NEWS-Forest takes: Subdivision fee hike riles residents
When moving into a subdivision, read the fine print on your contract. That's the hard lesson some Forest Lakes residents are learning after seeing their homeowners' fee jump nearly 200 percent this year.
Meanwhile, some of their neighbors are now paying 30 percent less and say life in the 1,400-home mega-subdivision is going, well, swimmingly.
In fact, it's swimming that's at the heart of the matter, says Randy Clark, who's lived in Forest Lakes for 15 years. Clark is part of a new group dubbed "Forest Lakes Advocates for Change," which is fighting the increased homeowners' fee.
In particular, the group objects to the fact that for the first time, the Forest Lakes Community Association board has ruled that all residents must contribute to the operation of the pool and fitness facilities, even if they don't use them.
"The increase has really affected senior citizens," says Clark, citing many seniors' fixed incomes and the fact that few of them are splashing around in the family-friendly facility. A 59-year-old retired postal worker, Clark says he paid for pool use until his own children left home several years ago and now has no interest in the outdoor facility. Yet his annual bill rose from $228 last year to $682 this year.
He's not alone in his frustration.
"I feel that only people who are using the club should be paying dues," says retired resident Bob Laughlin, a former Forest Lakes board member. "All I can say is that for years, it was understood that when people bought houses in Forest Lakes, membership [in the fitness facilities] was optional," he adds.
Understood, perhaps, but not legally the case, says current Forest Lakes board member Scott Elliff, who adds that the reason membership was optional all those years was that the pools were actually owned by the developer until last year when they were deeded to the Community Association. Now, says Elliff, the facilities truly belong to the community, and as such, are the responsibility of everyone who lives there.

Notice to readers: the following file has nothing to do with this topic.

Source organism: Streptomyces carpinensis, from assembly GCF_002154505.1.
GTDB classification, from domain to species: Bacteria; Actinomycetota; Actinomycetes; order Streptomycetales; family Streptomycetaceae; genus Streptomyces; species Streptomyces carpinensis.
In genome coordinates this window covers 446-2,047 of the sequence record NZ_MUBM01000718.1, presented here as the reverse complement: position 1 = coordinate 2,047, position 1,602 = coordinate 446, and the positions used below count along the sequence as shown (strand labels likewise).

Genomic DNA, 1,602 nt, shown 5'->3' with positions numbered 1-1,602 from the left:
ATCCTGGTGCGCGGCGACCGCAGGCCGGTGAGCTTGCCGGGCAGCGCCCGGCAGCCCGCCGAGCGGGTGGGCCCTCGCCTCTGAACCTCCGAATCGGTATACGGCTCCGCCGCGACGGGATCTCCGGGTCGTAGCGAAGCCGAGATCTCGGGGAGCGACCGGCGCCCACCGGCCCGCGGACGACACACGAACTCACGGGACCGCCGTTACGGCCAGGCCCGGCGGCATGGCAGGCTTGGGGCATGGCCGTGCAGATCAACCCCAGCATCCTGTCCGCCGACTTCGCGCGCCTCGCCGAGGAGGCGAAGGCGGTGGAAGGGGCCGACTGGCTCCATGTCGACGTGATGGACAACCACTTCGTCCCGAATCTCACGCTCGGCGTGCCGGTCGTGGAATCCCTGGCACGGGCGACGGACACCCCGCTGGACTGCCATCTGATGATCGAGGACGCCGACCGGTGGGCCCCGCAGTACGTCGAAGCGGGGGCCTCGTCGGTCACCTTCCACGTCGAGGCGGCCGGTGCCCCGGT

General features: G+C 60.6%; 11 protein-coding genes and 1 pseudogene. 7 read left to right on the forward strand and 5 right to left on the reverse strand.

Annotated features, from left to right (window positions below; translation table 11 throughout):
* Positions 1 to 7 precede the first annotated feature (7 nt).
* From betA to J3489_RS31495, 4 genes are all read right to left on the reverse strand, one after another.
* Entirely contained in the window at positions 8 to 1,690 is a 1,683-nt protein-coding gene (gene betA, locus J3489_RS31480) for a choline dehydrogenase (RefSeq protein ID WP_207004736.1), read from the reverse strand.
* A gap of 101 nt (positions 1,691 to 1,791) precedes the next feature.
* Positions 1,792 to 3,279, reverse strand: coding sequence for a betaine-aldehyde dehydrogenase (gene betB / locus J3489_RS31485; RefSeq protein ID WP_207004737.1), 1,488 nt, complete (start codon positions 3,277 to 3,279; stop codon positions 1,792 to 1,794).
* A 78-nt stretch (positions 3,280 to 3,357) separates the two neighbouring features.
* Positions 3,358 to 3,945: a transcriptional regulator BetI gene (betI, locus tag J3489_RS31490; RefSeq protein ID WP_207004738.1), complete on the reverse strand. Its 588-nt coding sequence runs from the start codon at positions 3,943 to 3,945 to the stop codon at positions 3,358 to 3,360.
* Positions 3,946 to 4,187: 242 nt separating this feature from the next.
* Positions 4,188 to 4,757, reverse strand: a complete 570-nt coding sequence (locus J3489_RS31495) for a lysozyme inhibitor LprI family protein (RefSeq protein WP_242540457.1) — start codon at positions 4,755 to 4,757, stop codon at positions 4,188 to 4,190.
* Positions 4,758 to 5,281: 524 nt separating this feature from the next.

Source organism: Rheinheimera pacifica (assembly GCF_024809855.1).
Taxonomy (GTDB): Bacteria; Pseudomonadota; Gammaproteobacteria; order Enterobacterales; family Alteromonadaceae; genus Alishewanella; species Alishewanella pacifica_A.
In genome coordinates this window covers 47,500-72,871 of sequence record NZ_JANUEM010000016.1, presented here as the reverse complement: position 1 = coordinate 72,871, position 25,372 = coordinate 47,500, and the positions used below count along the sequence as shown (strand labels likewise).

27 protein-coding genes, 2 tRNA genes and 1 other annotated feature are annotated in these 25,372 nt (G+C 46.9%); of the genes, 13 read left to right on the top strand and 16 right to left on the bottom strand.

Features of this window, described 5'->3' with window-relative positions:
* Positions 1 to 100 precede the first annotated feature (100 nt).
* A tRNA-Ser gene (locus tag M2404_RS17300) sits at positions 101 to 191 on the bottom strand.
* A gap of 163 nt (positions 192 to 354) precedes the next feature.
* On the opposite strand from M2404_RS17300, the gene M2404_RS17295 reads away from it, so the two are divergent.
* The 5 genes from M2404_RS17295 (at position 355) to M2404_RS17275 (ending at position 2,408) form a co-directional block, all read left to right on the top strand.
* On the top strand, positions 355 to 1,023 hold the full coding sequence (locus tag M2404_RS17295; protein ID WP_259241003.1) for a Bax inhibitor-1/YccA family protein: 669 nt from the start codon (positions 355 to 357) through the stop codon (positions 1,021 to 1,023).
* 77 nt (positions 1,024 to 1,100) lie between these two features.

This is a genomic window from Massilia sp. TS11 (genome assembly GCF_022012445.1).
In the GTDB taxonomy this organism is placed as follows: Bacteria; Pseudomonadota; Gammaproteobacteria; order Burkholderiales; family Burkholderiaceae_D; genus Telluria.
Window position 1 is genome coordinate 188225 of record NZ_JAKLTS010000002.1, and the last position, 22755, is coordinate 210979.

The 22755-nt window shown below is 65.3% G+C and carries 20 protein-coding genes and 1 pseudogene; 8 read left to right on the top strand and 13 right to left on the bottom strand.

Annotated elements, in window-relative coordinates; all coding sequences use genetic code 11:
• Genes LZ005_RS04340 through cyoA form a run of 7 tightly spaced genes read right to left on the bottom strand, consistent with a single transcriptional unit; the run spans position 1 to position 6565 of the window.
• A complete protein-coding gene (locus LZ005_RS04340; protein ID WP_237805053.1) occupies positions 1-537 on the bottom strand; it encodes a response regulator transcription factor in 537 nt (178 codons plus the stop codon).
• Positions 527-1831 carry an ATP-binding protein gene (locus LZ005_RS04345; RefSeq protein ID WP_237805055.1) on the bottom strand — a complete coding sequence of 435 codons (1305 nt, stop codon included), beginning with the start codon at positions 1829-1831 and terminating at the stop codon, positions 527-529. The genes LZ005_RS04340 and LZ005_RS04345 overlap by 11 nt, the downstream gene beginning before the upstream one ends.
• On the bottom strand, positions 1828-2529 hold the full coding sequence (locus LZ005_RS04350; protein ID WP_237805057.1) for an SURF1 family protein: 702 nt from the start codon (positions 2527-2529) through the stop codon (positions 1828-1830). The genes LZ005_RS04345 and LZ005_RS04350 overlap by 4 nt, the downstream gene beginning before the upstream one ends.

Though the board continued to have residents pay separate dues for the club for one year, Elliff says, he and other board members realized that the money wouldn't cover everything that needed to be done. The board decided to combine the fitness and pool dues with the rest of the homeowners' fees. That was good news for former club members who saw their annual payments drop from approximately $850 to $682.
Resident Barbara Cage says she understands both sides– and she offers a compromise. All residents should pay for the maintenance of community property and buildings, but the actual operating costs– things like heating the pool, cleaning the facility, paying extra staff– should be assigned to people who use it.
"I still think we're all obligated to do our fair share in maintaining the visual aspects of Forest Lakes," she says, "but the actual costs of swimming and tennis ought to be up to one's own discretion."
But Elliff points out that the pool operations account for only 20 percent of the increase, and that the real expenses– maintenance reserves and the cost of hiring the management team– make up more than 60 percent of the increase. There had been no increase in dues for nearly a decade, he says, though the contract allows for a 10 percent increase each year.
In the end, the total dues after the increase still break down to less than $60 a month, which, Elliff says, "is below almost every other comparable community in the area."
Indeed, real estate agent Roger Voisinet confirms that homeowners fees typically range from $30 per month up to many hundreds of dollars, and can often increase steeply over time, something Voisinet says is "an important factor" when considering home pricing.
Elliff offers several tips to those moving into Forest Lakes or any other subdivision. One in particular stands out.
"Read your documents, and don't rely solely on what real estate agents tell you about what is allowed or what the costs are, or what," he adds, "may occur in the future." #